ry st. posits of the same fossil which are embosomed in the Brazil. Francisco Joaquim de Lima consul general, No. regions adjoining the Muskingum river and its head 107 S. Front st. waters: the toll on wood amounts to an interdiction of Spain. Francisco de Tacon minister resident, No. 270 its transportation by the canals, beyond a moderate dis Walnut st. tance, and its rapid consumption by steam boats, by our Francisco Hernandez de Nogues consul, No. 50 S. increasing population, and by the various uses to which 5th st. it is applied for human accommodation, is so extensive, France. Mr. Pillovine consul, No. 44 Pine st. that its expense has become very onerous in our places Mexico. Don Jose Tolon consul, N. 138 South Second of concentrated population. That branch of rural econo street. my which embraces the plantations of forests ought to Frankfort. (free city in Germany) A. Halbach consul, be fostered, and the reproduction of our wood, is an ob No. 81 S. Front st. ject of primary importance. Peat and turf which abound Saxony. Robert Ralston, jr. consul, No. 11 South Front in many place, have been found useful to a certain ex street. tent. It has been estimated that in the ratio of the con- Netherlands. Lewis Krumbhaar agent, No. 217 Market sumption of London, this state will require two millions street. of tons of coal annually, if coal is exclusively used, but Austria. Baron Lederer consul general for New York, as this is not the fact a great deduction must be allowed. Pennsylvania, Maryland and Virginia, residence NewThere is, however, no doubt that the augmentation of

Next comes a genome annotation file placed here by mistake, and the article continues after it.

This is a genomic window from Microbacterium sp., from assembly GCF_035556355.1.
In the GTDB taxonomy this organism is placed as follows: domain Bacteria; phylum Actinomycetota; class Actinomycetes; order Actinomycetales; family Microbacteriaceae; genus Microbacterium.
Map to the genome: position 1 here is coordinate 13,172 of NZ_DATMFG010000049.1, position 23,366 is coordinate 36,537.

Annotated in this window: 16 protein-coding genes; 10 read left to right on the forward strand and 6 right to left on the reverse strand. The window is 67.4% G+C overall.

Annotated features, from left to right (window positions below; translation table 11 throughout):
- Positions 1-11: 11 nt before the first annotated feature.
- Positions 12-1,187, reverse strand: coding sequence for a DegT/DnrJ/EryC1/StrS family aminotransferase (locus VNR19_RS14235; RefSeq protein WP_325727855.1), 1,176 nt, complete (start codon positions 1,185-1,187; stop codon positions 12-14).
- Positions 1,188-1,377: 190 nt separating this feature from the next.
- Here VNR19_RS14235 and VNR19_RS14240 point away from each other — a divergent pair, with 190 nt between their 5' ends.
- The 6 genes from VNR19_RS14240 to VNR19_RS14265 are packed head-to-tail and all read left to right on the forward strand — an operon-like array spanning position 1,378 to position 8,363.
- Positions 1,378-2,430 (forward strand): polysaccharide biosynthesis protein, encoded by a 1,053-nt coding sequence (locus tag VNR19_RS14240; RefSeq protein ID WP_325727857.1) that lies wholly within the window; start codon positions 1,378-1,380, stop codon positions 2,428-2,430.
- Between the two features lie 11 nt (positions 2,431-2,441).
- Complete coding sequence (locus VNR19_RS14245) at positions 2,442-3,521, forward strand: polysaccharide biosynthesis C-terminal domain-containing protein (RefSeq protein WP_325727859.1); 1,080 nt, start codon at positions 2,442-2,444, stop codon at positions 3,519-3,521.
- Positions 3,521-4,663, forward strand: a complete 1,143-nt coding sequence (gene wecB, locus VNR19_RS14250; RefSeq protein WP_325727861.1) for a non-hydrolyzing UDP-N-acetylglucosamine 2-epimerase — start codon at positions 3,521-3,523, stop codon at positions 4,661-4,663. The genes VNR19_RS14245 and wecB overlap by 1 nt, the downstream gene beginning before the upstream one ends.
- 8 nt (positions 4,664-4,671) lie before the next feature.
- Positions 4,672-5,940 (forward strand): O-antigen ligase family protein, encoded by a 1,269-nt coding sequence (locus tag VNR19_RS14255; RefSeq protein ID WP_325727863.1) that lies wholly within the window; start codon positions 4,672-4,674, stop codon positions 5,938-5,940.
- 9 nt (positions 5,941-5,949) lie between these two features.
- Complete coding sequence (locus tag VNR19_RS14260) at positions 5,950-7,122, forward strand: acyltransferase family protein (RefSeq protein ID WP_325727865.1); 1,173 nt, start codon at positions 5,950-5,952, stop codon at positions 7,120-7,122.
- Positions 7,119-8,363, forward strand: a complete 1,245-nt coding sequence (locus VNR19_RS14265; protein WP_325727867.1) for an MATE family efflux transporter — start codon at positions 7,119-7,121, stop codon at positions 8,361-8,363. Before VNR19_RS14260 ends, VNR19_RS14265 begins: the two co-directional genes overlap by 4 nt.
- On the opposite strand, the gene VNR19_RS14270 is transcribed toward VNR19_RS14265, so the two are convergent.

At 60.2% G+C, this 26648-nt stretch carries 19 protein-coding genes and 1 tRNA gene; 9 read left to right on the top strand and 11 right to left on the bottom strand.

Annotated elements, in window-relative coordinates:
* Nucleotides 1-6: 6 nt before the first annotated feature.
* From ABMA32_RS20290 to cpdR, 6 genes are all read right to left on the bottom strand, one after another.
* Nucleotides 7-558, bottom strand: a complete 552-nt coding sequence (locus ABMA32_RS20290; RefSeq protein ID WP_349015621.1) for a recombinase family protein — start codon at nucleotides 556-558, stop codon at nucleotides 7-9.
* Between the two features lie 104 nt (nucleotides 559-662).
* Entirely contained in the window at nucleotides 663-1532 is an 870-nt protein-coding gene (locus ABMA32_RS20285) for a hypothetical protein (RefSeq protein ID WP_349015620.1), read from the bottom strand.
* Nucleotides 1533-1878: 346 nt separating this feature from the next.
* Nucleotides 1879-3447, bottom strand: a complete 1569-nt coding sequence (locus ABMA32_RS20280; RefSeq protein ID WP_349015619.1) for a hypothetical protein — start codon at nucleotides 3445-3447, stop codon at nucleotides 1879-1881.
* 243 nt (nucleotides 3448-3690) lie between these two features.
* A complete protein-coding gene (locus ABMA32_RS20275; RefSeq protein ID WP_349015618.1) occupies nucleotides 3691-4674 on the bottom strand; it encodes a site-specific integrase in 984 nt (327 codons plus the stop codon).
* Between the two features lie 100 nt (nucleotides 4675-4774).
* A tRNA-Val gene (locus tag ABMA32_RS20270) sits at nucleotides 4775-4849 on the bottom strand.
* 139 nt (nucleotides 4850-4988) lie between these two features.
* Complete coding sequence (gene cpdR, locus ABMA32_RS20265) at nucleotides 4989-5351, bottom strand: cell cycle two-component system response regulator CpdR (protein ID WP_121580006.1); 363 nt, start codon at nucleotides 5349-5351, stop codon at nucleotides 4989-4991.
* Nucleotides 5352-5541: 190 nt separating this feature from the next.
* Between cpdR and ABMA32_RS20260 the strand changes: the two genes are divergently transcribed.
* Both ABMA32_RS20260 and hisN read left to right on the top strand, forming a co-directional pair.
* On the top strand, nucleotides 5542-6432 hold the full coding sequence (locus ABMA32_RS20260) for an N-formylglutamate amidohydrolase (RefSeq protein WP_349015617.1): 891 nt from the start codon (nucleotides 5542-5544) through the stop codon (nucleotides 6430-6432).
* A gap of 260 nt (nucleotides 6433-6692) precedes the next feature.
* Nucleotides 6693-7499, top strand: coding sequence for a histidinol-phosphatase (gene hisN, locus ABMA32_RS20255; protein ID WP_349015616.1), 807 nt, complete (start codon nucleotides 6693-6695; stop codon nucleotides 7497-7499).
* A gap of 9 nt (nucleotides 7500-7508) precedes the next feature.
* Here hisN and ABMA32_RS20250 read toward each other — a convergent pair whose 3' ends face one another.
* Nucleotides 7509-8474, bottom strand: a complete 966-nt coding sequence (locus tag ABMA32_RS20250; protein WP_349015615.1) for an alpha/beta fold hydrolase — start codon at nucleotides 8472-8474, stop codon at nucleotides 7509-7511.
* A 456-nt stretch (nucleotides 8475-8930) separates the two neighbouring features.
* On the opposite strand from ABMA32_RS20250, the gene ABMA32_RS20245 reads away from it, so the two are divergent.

berg, N.Y. all our manufactories, and of all machinery impelled by Wirtemberg. Christian Mayer consul general, residence steam, will increase the demand with the progress of Baltimore. Inquire of Mayer & Lohman, back of No. time and population. We can now, or soon will procure 95 N. Water st. anthracite coal from Pennsylvania by the ocean, by the Rome. Charles Picot vice consul, Washington Square, Hudson and Delaware, and by the Mouris canals, and two doors above 7th st. other channels may be opened by the Chenango, by the Naples and Sicily. William Read vice consul, Dock Orange and Sussex, and by the Delaware and Raritan near 2d st. canals. Bituminous, and in some instances, glance coal may be obtained by the following proposed avenues; by the Chenango, by Chemung and by the Ohio canals, by elected by the Commissioners of the Northern Liberties,